THE POPULAR SCIENCE MONTHLY
THE WORK OF THE NEW YORK ZOOLOGICAL SOCIETY
The Zoological Society has performed an important service for the city of New York by the establishment and conduct of a Zoological Park and later by taking charge of the Aquarium. The relations of the society to the city are similar to those of the trustees of the American Museum of Natural History, of the Metropolitan Museum of Art and the Botanical Garden, but are somewhat unusual. In each case the city provides the buildings and the cost of maintenance, while a private corporation supplies the collections and is responsible for the conduct of the institution. The plan appears to have worked very well, as j each institution has had a strong organization, free from any political control, but effective in obtaining large appropriations from the city and considerable private gifts.
The fourteenth annual report of the Zoological Society lays emphasis on increasing the scientific work done both at the park and the aquarium. The institutions have been extremely successful in gathering and maintaining large collections of animals and interesting the public in them; but they have not as yet been able to undertake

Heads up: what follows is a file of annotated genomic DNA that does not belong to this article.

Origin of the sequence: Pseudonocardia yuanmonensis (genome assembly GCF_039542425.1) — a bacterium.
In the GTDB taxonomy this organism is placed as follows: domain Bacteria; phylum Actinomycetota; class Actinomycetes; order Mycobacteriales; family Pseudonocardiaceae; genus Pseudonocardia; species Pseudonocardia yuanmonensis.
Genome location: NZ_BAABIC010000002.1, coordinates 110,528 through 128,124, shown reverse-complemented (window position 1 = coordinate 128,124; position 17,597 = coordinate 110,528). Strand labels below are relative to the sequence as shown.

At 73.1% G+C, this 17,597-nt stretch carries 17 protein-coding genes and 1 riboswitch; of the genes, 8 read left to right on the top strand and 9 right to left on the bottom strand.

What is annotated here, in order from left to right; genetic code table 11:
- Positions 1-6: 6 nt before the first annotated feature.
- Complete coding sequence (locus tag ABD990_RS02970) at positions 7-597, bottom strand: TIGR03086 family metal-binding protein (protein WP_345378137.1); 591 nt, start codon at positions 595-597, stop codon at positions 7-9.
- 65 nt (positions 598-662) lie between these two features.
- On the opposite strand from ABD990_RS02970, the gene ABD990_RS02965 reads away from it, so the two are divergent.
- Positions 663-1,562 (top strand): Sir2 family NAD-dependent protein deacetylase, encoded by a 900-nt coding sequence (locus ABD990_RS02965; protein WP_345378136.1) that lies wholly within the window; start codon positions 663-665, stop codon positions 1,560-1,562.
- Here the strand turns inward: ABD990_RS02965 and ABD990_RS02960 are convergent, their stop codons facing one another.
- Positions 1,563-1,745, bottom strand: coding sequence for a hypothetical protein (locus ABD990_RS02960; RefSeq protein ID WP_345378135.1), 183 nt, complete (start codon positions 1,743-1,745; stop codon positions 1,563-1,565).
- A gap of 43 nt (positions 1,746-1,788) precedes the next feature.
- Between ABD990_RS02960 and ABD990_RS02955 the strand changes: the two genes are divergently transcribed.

i research work comparable in value. The director of the aquarium writes in his report, "The small aquarium at Naples has made Naples famous." It is not, however, the exhibition tanks, but the research work and publications
1 of the station which have added to the fame of Naples. The entertainment and instruction of the public is an important function for the city to undertake, and the money devoted to these purposes at the Zoological Park and the Aquarium is well spent. But money used for research is not spent at all; it is invested for the permanent benefit of all the people. Zoological gardens have hitherto emphasized scientific work less than have botanical gardens, but there are problems of comparative psychology and comparative pathology to which collections of
The Administration Building of the New York Zoological Society.